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County supervisors signal support for project labor agreements

  • Chris Snyder, district 10 representative for the International Union of Operating Engineers Local No. 3, addresses the Sonoma County Board of Supervisors in support of Project Labor Agreements, in Santa Rosa on Tuesday, January 14, 2014.

    (Christopher Chung/ The Press Democrat)

The Sonoma County Board of Supervisors on Tuesday agreed to advance a controversial policy that would establish union rules, benefits and oversight on large county construction projects.

The move, which awaits formal approval later this month, was a clear show of the greater political muscle unions have with the newly composed board, which took up the change after a slightly different group of supervisors turned it back in 2012.

Proponents found their strongest support Tuesday in Supervisors Shirlee Zane, Mike McGuire and Susan Gorin, who secured revisions sought by unions that broadened the draft policy even further.

The board majority also succeeded in stripping a key provision opposed by unions but sought by Supervisors David Rabbitt and Efren Carrillo to show any impacts such contracts would have on taxpayer costs.

Union leaders, who turned out their rank-and-file members by the dozens Tuesday, were buoyant with the results of their activism.

"Public policy and politics are not a spectator sport," said Jack Buckhorn, president of the North Bay Labor Council, a large coalition of labor groups. "Today I think the board made some very good decisions."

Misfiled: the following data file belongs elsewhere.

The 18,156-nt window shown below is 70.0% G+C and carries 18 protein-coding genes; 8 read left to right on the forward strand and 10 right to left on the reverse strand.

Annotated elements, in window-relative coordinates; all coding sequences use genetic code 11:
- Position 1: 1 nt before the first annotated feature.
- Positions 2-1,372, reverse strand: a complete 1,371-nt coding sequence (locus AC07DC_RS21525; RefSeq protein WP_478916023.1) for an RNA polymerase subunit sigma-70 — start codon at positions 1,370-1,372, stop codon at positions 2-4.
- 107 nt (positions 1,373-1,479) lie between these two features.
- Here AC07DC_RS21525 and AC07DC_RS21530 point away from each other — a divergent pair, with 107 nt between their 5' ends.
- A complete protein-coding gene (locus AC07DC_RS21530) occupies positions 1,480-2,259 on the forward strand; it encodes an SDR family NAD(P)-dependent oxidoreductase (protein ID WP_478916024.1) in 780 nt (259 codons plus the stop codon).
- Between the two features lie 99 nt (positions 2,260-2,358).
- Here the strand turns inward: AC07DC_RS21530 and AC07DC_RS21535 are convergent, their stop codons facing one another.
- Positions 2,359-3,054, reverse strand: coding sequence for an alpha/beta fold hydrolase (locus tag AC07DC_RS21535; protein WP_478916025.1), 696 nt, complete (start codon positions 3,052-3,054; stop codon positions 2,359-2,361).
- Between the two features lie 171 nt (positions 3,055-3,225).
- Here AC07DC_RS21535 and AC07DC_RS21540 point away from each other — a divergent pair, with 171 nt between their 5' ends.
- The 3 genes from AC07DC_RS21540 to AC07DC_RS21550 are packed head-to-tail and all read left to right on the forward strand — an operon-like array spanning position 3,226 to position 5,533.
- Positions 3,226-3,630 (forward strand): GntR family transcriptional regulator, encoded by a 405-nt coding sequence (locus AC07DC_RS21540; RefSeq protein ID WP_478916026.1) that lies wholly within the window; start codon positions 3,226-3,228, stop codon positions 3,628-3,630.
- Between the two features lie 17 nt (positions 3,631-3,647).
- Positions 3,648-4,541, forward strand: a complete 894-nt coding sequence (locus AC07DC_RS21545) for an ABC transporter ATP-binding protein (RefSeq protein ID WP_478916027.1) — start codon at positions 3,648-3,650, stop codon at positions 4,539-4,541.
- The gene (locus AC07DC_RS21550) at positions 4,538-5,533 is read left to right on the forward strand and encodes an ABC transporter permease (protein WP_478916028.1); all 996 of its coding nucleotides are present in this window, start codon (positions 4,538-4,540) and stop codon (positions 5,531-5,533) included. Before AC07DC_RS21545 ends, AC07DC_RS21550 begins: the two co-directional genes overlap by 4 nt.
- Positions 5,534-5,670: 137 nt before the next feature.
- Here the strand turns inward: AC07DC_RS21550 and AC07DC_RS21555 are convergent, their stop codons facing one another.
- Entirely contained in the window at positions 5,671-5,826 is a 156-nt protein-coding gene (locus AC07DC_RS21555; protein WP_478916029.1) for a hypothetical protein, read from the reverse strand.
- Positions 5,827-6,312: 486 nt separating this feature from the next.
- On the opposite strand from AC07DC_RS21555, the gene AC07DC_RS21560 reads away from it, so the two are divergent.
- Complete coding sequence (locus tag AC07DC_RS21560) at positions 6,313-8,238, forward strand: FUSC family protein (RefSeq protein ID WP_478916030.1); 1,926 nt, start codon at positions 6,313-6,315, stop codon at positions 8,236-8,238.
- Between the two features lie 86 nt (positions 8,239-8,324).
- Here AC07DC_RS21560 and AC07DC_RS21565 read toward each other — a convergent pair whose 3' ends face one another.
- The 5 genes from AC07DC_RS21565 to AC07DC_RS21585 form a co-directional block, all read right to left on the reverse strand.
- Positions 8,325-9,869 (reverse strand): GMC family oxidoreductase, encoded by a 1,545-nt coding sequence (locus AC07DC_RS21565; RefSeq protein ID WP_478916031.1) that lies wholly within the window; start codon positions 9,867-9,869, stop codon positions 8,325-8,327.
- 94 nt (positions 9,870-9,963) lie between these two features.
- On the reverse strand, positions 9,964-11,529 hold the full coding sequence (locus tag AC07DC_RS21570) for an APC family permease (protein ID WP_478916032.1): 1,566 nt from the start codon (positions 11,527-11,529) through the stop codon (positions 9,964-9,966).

Debate over the issue, long one of the county's most divisive, played out over a 5?-hour hearing, with more than 70 speakers voicing support or opposition to the proposal.

Union members touted the so-called project labor agreements on public works projects as a way to promote local hiring, enhance job training and extend union benefits to nonunion workers.

But nonunion contractors and trade groups have long contended that such deals discourage their firms from competing for projects, force them to act as union employers and drive up construction costs for taxpayers.

For years, the unaffiliated builders have dueled with unions in election campaigns and inside local government chambers. Some of their leaders voiced bitter disappointment Tuesday evening.

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